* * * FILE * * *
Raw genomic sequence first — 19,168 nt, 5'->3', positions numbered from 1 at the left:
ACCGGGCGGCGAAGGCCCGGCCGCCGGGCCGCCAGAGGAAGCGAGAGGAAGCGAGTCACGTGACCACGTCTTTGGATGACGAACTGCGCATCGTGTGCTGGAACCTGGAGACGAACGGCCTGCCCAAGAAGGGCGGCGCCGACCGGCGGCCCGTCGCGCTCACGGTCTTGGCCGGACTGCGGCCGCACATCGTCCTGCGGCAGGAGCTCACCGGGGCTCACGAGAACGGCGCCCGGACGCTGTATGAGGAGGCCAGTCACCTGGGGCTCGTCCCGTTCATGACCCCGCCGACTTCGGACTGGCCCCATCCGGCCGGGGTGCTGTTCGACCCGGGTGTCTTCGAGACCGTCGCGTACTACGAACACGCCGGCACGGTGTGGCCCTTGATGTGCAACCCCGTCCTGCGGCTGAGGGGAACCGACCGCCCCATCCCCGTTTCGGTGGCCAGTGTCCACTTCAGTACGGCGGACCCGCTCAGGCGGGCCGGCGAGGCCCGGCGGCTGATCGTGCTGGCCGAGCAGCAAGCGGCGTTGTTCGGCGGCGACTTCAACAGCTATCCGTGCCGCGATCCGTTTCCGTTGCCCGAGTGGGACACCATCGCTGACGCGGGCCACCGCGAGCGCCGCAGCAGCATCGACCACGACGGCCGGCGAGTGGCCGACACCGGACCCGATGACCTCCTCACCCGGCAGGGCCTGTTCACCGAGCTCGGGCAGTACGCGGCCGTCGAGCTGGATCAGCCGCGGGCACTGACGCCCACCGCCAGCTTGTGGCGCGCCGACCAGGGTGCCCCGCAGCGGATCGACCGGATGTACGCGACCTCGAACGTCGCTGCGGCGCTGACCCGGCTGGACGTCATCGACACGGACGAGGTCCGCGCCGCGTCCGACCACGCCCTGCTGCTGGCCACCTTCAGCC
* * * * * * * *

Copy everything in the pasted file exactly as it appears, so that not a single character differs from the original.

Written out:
Raw genomic sequence first — 19,168 nt, 5'->3', positions numbered from 1 at the left:
ACCGGGCGGCGAAGGCCCGGCCGCCGGGCCGCCAGAGGAAGCGAGAGGAAGCGAGTCACGTGACCACGTCTTTGGATGACGAACTGCGCATCGTGTGCTGGAACCTGGAGACGAACGGCCTGCCCAAGAAGGGCGGCGCCGACCGGCGGCCCGTCGCGCTCACGGTCTTGGCCGGACTGCGGCCGCACATCGTCCTGCGGCAGGAGCTCACCGGGGCTCACGAGAACGGCGCCCGGACGCTGTATGAGGAGGCCAGTCACCTGGGGCTCGTCCCGTTCATGACCCCGCCGACTTCGGACTGGCCCCATCCGGCCGGGGTGCTGTTCGACCCGGGTGTCTTCGAGACCGTCGCGTACTACGAACACGCCGGCACGGTGTGGCCCTTGATGTGCAACCCCGTCCTGCGGCTGAGGGGAACCGACCGCCCCATCCCCGTTTCGGTGGCCAGTGTCCACTTCAGTACGGCGGACCCGCTCAGGCGGGCCGGCGAGGCCCGGCGGCTGATCGTGCTGGCCGAGCAGCAAGCGGCGTTGTTCGGCGGCGACTTCAACAGCTATCCGTGCCGCGATCCGTTTCCGTTGCCCGAGTGGGACACCATCGCTGACGCGGGCCACCGCGAGCGCCGCAGCAGCATCGACCACGACGGCCGGCGAGTGGCCGACACCGGACCCGATGACCTCCTCACCCGGCAGGGCCTGTTCACCGAGCTCGGGCAGTACGCGGCCGTCGAGCTGGATCAGCCGCGGGCACTGACGCCCACCGCCAGCTTGTGGCGCGCCGACCAGGGTGCCCCGCAGCGGATCGACCGGATGTACGCGACCTCGAACGTCGCTGCGGCGCTGACCCGGCTGGACGTCATCGACACGGACGAGGTCCGCGCCGCGTCCGACCACGCCCTGCTGCTGGCCACCTTCAGCC